NEW YORK — Major League Soccer confirmed it will have four clubs representing the United States in the 2011-12 edition of the CONCACAF Champions League and the league is also looking at ways to give its participating teams the best opportunity to succeed.
MLS Commissioner Don Garber revealed that the league is considering providing additional allocation money to participating teams, including even more resources as they advance deeper in the competition. The MLS Board of Governors will decide on the matter this weekend in Toronto, venue of MLS Cup 2010 between FC Dallas and the Colorado Rapids.
Allocation money can be used toward player salaries over and above the regular salary budget of each MLS club.
“The Champions League is a tournament we continue to believe is important for us to perform well in,” Garber said. “I believe we’ll come out of our board meeting with some movement on this.
“This is a priority for us. It’s something we’re trying to figure out the right way to do it while keeping the integrity of our entire league system. It’s something we’re focused on.”
MLS and CONCACAF confirmed the four US representatives for the 2011-12 edition of the CONCACAF Champions League that will kick off in the summer of next year: the Los Angeles Galaxy (Supporters’ Shield winners), Seattle Sounders (US Open Cup winners), Colorado Rapids (MLS Cup finalists) and FC Dallas (MLS Cup finalists).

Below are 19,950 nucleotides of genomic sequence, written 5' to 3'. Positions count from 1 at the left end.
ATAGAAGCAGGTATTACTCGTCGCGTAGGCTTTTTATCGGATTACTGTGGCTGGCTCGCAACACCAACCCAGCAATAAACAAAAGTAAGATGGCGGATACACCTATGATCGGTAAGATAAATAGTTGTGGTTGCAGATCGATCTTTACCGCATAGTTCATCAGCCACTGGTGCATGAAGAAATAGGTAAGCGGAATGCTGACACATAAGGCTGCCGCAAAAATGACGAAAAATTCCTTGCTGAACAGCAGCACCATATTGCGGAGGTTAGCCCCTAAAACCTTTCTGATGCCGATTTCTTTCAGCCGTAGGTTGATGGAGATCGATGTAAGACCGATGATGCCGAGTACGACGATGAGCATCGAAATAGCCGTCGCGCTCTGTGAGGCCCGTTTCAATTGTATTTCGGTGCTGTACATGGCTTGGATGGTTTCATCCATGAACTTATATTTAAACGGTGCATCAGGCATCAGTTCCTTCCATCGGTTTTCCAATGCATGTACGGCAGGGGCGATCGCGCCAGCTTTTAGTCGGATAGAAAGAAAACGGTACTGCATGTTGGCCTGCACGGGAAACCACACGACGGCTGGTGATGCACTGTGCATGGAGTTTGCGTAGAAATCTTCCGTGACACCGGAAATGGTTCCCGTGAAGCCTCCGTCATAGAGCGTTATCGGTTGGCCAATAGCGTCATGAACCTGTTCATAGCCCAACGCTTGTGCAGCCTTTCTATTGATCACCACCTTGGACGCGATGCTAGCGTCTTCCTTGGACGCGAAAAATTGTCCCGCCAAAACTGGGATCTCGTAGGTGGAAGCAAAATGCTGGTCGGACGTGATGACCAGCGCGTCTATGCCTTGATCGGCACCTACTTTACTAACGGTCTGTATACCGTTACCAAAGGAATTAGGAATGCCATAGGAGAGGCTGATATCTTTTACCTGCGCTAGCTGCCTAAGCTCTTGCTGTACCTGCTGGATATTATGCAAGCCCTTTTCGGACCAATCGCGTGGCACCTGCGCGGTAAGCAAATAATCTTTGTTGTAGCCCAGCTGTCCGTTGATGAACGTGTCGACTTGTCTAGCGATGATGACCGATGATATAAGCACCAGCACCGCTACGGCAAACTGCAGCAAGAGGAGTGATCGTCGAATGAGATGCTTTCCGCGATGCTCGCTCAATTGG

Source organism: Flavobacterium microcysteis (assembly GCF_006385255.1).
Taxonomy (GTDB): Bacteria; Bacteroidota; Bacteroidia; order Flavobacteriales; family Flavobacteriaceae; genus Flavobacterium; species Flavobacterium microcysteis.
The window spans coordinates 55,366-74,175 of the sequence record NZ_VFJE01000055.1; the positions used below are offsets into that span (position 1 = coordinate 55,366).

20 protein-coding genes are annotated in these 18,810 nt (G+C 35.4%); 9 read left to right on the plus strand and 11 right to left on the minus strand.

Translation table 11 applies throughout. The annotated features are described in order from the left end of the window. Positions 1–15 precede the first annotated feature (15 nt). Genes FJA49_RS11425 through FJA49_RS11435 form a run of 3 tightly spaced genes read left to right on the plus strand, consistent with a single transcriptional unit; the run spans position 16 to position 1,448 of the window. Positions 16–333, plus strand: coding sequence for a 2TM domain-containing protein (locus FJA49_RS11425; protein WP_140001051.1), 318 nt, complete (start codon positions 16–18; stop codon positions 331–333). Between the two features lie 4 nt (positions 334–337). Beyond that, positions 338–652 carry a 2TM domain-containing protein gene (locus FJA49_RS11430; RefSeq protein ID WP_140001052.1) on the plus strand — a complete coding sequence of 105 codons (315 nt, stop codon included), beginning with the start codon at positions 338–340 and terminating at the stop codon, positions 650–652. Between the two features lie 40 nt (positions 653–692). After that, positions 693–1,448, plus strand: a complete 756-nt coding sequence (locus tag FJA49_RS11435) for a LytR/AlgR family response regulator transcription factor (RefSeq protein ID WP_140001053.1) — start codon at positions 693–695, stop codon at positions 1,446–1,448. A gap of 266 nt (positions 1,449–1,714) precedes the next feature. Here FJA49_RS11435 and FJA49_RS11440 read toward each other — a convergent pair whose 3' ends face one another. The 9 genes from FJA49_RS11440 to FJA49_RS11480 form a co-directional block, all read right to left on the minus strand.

MLS has the possibility for a fifth spot as well, depending on the outcome of the Nutrilife Canadian Championship next summer, which is contested by Toronto FC, Vancouver Whitecaps FC and USSF D-2 side Montreal Impact. The NCC winner receives Canada's lone berth in the Champions League.
For the Rapids and FC Dallas, it will mark their first-ever appearance in the current format of the CONCACAF Champions League. The Rapids faced Mexican club León over two matches in June 1998 after finishing as MLS Cup runner-ups the previous season.